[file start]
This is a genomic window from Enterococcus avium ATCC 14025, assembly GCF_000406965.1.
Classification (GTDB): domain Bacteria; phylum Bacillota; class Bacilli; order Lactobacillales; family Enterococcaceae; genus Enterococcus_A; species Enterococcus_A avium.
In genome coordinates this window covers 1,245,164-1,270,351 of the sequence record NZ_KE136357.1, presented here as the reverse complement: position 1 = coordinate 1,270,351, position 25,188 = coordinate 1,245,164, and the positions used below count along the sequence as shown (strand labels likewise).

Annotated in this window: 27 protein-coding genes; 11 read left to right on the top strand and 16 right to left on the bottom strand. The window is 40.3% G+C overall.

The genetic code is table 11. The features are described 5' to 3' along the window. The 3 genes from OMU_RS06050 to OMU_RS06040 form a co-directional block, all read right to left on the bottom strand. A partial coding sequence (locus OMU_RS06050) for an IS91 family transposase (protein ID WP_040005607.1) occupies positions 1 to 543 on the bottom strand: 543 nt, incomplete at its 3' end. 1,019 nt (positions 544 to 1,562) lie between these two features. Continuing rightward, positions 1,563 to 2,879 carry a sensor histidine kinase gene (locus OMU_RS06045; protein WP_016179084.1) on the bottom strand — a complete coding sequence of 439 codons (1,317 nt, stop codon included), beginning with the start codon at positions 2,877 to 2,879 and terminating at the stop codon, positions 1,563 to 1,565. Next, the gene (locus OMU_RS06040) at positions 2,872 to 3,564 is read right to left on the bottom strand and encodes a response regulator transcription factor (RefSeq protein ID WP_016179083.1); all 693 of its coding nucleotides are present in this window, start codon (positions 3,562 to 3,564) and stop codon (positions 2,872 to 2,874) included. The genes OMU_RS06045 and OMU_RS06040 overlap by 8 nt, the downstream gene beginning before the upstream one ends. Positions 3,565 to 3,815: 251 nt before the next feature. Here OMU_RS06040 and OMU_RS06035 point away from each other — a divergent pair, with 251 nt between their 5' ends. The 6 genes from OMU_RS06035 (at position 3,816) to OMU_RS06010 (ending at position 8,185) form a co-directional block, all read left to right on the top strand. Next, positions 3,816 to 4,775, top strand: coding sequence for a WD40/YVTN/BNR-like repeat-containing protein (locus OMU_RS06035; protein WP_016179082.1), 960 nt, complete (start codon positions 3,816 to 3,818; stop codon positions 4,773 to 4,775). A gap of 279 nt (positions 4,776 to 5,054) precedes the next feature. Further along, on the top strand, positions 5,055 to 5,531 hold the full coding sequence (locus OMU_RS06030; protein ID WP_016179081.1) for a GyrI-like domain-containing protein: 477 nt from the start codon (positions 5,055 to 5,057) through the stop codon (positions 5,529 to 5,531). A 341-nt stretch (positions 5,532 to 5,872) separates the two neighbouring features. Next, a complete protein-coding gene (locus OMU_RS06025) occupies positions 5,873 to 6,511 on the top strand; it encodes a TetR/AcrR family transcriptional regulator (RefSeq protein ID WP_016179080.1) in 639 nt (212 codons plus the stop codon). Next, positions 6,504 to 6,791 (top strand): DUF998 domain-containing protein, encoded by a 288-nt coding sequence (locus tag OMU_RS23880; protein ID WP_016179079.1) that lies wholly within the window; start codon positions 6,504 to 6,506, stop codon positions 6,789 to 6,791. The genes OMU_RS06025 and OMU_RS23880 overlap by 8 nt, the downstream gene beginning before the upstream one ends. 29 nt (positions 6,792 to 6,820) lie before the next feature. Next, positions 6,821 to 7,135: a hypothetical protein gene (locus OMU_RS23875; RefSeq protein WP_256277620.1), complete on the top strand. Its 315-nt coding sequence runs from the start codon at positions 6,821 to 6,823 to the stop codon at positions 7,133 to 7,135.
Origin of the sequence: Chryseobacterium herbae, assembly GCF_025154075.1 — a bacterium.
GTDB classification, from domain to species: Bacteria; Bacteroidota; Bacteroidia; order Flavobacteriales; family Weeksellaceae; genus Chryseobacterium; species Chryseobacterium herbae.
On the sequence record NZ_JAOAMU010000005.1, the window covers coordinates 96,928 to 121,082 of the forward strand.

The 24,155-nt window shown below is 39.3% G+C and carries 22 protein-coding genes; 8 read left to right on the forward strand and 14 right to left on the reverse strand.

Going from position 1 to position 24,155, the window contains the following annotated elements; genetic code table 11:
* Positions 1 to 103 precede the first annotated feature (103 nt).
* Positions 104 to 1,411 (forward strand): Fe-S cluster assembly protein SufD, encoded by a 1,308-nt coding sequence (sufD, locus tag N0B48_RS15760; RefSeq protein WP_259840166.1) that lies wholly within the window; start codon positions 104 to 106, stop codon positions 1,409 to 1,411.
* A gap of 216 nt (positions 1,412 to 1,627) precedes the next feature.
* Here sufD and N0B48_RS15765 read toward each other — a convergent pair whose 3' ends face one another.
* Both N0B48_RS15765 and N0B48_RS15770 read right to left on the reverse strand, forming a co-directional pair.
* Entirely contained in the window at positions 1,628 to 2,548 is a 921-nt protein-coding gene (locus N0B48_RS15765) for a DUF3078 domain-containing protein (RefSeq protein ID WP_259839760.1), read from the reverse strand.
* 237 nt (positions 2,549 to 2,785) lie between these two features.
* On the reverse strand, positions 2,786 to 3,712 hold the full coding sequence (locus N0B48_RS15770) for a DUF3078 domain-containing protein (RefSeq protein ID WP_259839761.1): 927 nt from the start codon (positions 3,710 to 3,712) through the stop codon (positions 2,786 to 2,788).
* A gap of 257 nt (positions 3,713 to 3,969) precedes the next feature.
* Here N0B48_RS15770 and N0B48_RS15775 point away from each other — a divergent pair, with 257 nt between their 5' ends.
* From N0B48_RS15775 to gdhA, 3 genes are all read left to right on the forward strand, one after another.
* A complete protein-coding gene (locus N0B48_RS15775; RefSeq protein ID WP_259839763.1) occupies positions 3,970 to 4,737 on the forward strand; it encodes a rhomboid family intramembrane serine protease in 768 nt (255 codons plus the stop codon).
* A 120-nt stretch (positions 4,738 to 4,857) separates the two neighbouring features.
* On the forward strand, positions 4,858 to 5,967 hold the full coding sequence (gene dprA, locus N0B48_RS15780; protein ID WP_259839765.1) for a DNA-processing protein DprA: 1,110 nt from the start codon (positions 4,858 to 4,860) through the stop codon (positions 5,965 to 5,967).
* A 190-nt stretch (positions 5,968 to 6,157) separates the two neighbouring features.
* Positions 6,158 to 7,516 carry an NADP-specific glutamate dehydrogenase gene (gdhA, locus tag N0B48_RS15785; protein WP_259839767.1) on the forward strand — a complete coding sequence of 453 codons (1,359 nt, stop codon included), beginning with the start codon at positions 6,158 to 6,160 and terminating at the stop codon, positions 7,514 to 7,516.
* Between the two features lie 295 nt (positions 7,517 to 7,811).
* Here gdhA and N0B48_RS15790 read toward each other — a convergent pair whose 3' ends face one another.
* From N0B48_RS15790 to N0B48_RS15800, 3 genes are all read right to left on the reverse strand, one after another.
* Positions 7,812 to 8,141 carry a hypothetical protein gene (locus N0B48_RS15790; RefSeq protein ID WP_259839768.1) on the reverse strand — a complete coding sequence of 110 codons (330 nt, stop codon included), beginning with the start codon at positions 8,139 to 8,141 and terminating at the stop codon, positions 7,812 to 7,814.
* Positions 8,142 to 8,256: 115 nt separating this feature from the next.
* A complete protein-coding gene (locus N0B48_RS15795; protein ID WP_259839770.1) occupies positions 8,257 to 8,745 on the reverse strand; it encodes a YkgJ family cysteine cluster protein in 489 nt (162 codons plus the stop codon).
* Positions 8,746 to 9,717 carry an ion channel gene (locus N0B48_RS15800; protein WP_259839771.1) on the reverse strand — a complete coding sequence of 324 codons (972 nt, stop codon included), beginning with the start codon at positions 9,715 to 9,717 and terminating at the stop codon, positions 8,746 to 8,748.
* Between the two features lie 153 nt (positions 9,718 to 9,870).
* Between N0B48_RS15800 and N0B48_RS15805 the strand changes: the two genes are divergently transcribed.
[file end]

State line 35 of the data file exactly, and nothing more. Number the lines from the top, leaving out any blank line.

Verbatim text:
* Between N0B48_RS15800 and N0B48_RS15805 the strand changes: the two genes are divergently transcribed.